Free Form Lasagnette not your BTM? Share your favorites in the comments section.

You might also like Osteria Morini, Lupo Verde or Alba Osteria.

Ripple: Cru Beaujolais Dinner

Ripple

Have you tried wine from all ten Beaujolais appellations? How about trying them all in one night? Oh, and by the way that night is a Monday. This Monday funday wine safari, called a Cru Beaujolais Dinner, was held at Cleveland Park’s Ripple. Executive Chef Marjorie Meek-Bradley and her team joined forces with Best Thing on the Menu’s favorite wine shop, Weygandt Wines, which also calls Cleveland Park home. The two were a perfect pairing from the start.

Wines from Saint Amour, Juliénas, and Chénas started the night, paired with farm fresh beets, red onion and orange salad; broccoli raab, tomatoes and chili; and a mini charcuterie platter. All dishes were served family style at this intimate gathering of 40 Ripple and Weygandt Wines loyalists.

Ripple Cru Beaujolais Dinner

Chef Meek-Bradley put together an earth-driven dinner to match the earthy wine. In an interview with Best Thing on the Menu, she shared her inspiration for cooking. “I believe that my biggest inspiration is the farmers and people that I work with,” she said.  “Being from California, I was raised to believe that food is something to be shared with people and nurturing. Also that you should cook seasonally and locally. I try to follow these rules when writing our menu,” she continued.

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After savoring the first course, we moved on to Cote de Brouilly, Brouilly and Régnié, which boldly accompanied the chef’s scallop served with Andouille sausage, sweet corn and uni. The chef took a different approach to the class scallop and bacon combination by going with smoky, spicy sausage instead. And, who doesn’t love a little dollop of uni now and again.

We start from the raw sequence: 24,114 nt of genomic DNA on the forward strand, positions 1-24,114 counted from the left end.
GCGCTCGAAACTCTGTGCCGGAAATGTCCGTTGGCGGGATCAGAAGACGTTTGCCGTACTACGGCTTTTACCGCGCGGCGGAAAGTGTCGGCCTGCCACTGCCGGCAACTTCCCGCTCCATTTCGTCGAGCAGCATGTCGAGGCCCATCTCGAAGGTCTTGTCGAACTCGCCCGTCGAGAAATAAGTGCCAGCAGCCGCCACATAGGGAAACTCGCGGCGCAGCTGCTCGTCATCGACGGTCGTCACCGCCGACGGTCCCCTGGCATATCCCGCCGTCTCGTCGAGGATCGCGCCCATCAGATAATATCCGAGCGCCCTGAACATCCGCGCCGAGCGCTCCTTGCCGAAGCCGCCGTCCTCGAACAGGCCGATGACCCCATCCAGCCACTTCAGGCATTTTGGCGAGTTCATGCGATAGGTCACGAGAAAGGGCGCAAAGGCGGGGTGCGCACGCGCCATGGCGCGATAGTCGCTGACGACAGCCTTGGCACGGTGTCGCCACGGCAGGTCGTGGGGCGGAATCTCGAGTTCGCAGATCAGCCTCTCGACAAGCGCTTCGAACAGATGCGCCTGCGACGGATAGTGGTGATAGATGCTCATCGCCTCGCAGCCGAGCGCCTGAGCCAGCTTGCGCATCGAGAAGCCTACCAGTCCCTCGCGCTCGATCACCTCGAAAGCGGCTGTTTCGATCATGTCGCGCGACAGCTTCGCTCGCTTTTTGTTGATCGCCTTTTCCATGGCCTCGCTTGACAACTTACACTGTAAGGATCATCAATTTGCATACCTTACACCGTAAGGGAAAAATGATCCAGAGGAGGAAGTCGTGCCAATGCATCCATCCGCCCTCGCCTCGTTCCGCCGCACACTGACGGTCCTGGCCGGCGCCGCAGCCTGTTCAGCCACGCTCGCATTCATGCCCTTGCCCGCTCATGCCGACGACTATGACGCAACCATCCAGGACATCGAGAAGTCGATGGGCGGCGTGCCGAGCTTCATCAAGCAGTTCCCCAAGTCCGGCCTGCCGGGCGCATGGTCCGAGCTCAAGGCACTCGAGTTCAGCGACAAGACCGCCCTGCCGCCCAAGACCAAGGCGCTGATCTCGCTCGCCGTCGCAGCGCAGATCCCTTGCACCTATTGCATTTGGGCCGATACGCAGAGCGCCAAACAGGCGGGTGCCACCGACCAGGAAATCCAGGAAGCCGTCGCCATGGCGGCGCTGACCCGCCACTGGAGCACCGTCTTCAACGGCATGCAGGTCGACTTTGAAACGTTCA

The main course of Berkshire pork shoulder, farro risotto, mushrooms, crispy kale and braised swiss chard was served with the Morgon, Moulin à Vent and Fleurie.

Ripple

Dessert was vanilla bean-ginger panna cotta, which received a pour of the last remaining “cru,” Chiroubles. We no longer trust folks who say you can’t drink red wine with dessert. The pairing was magical.

There you have it, all ten crus were consumed before the check came. But what do we mean exactly? Beaujolais generally refers to the powerhouse wine region of southern Burgundy. There are ten small villages (aka “crus”) that comprise the upper echelon of the area. Experts say that each one has a unique terroir that is imparted during the wine making process. The goal of the dinner was to taste, appreciate and differentiate between the ten different terroirs of neighboring villages. An even playing field was created because all of the wines (except one) were from the same vintage. The grape you ask? It’s gamay.

The food and the wine both impressed, so we will surely return to Ripple to dine off of Chef Meek-Bradley’s menu. The Chef recommends her Carrot Cavatelli with Lobster. “People seem to love the combination and say the dish is rich, yet light at the same time,” she said.

Now that we’ve taken Ripple special events for a test drive, we happily recommend their upcoming Farm Dinner Benefitting the American Cancer Society on September 4th. Learn more here.  Before dinner, be sure to check out Weygandt Wines across the street. Tim O’Rourke and his team are always pouring samples over a great map of France and will enthusiastically educate you on what you’re drinking.

Been to Ripple? Share your favorite dishes in the comments section.